Idaho Senate backs making ballot measures tougher

BOISE — The Idaho Senate voted today to make it tougher for initiatives or referenda to qualify for the state’s ballot, while saying repeatedly that the move had nothing to do with the successful repeal of “Students Come First” legislation in November.

Under SB 1108, measures wouldn’t qualify unless they had signatures from 6 percent of the voters in each of 18 of Idaho’s 35 legislative districts, rather than just 6 percent statewide, as current law requires. It passed the Idaho Senate on a 25-10 vote; the bill now moves to the House.

“This allows rural Idaho to participate in this process,” said Sen. Jeff Siddoway, R-Terreton.

In November, Idaho voters rejected Propositions 1, 2 and 3, repealing the “Students Come First” school reform laws that were passed by the Legislature and backed by the governor and state Schools Superintendent Tom Luna. It was the first time Idaho voters had overturned a law passed by the Legislature since 1936.

“There’s a perception that this relates to Props 1, 2 and 3,” said Sen. Curtis McKenzie, R-Nampa, the bill’s lead sponsor. “This doesn’t have anything to do with that. This doesn’t go back in time. … If you had this in place, it wouldn’t have changed that at all.”

Senate Minority Leader Michelle Stennett, D-Ketchum, argued that the bill limits the voice of rural communities, rather than protecting it. Sixteen of Idaho’s legislative districts are within the Boise-Nampa area, the state’s largest population center.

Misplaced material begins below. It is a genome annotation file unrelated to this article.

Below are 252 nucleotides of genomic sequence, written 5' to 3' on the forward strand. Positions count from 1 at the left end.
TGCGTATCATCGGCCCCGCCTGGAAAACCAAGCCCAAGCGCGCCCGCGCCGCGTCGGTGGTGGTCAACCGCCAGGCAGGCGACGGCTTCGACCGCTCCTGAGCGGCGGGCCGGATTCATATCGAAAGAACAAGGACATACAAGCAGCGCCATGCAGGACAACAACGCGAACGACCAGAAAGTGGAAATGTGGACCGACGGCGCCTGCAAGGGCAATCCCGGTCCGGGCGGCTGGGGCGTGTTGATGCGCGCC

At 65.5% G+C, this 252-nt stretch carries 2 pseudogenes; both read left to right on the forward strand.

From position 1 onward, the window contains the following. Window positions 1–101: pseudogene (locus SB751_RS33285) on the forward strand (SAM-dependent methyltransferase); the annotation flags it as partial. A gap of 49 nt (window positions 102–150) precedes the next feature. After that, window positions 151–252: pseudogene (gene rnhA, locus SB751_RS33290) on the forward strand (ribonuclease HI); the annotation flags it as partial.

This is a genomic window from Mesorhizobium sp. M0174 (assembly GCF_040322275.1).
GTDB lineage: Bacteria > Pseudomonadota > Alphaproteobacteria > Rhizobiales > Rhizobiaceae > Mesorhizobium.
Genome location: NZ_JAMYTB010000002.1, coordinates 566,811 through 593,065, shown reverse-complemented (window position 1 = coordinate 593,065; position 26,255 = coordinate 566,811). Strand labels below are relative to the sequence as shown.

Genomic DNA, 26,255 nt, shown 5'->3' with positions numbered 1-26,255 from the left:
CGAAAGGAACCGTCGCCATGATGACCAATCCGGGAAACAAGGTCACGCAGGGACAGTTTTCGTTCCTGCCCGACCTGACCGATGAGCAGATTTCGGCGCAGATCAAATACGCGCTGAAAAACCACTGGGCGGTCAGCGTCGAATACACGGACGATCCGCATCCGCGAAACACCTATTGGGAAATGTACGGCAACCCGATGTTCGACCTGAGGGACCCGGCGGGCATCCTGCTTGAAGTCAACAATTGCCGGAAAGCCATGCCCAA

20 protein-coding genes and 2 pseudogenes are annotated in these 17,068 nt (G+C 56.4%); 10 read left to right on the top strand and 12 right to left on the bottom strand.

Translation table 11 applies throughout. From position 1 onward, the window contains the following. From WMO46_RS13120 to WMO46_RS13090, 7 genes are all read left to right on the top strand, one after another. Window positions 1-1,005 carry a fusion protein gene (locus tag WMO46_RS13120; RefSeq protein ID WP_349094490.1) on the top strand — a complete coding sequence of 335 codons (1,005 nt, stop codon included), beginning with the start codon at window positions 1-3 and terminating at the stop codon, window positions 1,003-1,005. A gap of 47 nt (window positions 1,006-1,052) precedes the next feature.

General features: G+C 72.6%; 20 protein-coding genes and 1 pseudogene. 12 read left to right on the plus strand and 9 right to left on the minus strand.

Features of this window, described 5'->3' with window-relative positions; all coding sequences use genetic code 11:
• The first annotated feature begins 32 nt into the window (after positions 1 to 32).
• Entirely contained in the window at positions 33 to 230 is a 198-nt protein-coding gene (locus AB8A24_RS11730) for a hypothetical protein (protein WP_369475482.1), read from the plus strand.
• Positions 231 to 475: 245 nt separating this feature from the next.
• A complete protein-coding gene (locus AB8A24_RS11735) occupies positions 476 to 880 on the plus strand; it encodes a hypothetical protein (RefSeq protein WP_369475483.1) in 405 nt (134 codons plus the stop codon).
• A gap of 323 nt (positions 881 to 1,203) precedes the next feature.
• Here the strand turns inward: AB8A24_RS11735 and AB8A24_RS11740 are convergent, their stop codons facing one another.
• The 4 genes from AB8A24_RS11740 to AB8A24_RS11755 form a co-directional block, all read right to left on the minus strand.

“All of these districts are easily accessible from the Treasure Valley, with a high population density,” she said. A ballot measure that’s supported by that area would need just two other legislative districts’ support to make the ballot.

But a measure backed by people in, for example, rural Bear Lake County, wouldn’t have the same advantage. “Bear Lake organizers will have to reach out to 17 other legislative districts outside of their area,” she said. Even with the support of 30 percent of voters in their region in eastern Idaho, their measure still wouldn’t qualify for the ballot.

McKenzie noted that 12 other states have geographic distribution requirements of some type for ballot measure signatures; Washington is not among them.

“I do think we should look at something that is inclusive of people all across the state,” McKenzie said. He noted that signatures are now being collected for a possible marijuana initiative, and the Idaho Farm Bureau, which brought the bill forward, is worried about possible animal rights initiatives. “These are all issues that would affect every community in the state.”

He also said he fears that Idaho could go the way of California, with numerous ballot measures sponsored by a wealthy few.

Sen. Les Bock, D-Boise, noted that California allows voters to amend their state Constitution by initiative – something Idaho doesn’t allow. “We need to be comparing apples to apples,” Bock said. “I can tell you the comparison to California is not apt.”

Sen. Steve Vick, R-Dalton Gardens, said, “I am very sympathetic to the stated goals of the people who have brought this forward and what they’re trying to do. Unfortunately, I don’t think that this legislation gets us to the point that they would like.”

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